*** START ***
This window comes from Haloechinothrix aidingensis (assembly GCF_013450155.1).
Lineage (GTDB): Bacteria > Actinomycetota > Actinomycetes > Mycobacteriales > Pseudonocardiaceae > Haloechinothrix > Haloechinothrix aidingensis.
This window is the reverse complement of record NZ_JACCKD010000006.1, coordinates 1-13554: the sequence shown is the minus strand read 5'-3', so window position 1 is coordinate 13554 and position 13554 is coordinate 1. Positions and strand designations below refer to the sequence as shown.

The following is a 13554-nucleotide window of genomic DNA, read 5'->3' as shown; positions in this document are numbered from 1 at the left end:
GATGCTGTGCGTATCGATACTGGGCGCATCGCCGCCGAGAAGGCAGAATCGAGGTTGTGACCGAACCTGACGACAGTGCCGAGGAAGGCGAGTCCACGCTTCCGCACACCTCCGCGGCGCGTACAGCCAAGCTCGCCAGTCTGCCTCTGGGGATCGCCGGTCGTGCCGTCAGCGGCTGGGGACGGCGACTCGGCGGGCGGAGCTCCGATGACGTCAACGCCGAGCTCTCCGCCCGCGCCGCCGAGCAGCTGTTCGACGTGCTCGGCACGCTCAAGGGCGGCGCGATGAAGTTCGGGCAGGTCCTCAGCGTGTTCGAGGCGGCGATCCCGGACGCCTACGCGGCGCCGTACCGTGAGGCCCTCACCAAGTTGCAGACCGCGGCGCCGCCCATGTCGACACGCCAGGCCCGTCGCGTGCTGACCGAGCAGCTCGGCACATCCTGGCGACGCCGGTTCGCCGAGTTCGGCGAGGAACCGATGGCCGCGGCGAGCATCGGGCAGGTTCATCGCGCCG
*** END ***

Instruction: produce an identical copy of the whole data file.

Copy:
This window comes from Haloechinothrix aidingensis (assembly GCF_013450155.1).
Lineage (GTDB): Bacteria > Actinomycetota > Actinomycetes > Mycobacteriales > Pseudonocardiaceae > Haloechinothrix > Haloechinothrix aidingensis.
This window is the reverse complement of record NZ_JACCKD010000006.1, coordinates 1-13554: the sequence shown is the minus strand read 5'-3', so window position 1 is coordinate 13554 and position 13554 is coordinate 1. Positions and strand designations below refer to the sequence as shown.

The following is a 13554-nucleotide window of genomic DNA, read 5'->3' as shown; positions in this document are numbered from 1 at the left end:
GATGCTGTGCGTATCGATACTGGGCGCATCGCCGCCGAGAAGGCAGAATCGAGGTTGTGACCGAACCTGACGACAGTGCCGAGGAAGGCGAGTCCACGCTTCCGCACACCTCCGCGGCGCGTACAGCCAAGCTCGCCAGTCTGCCTCTGGGGATCGCCGGTCGTGCCGTCAGCGGCTGGGGACGGCGACTCGGCGGGCGGAGCTCCGATGACGTCAACGCCGAGCTCTCCGCCCGCGCCGCCGAGCAGCTGTTCGACGTGCTCGGCACGCTCAAGGGCGGCGCGATGAAGTTCGGGCAGGTCCTCAGCGTGTTCGAGGCGGCGATCCCGGACGCCTACGCGGCGCCGTACCGTGAGGCCCTCACCAAGTTGCAGACCGCGGCGCCGCCCATGTCGACACGCCAGGCCCGTCGCGTGCTGACCGAGCAGCTCGGCACATCCTGGCGACGCCGGTTCGCCGAGTTCGGCGAGGAACCGATGGCCGCGGCGAGCATCGGGCAGGTTCATCGCGCCG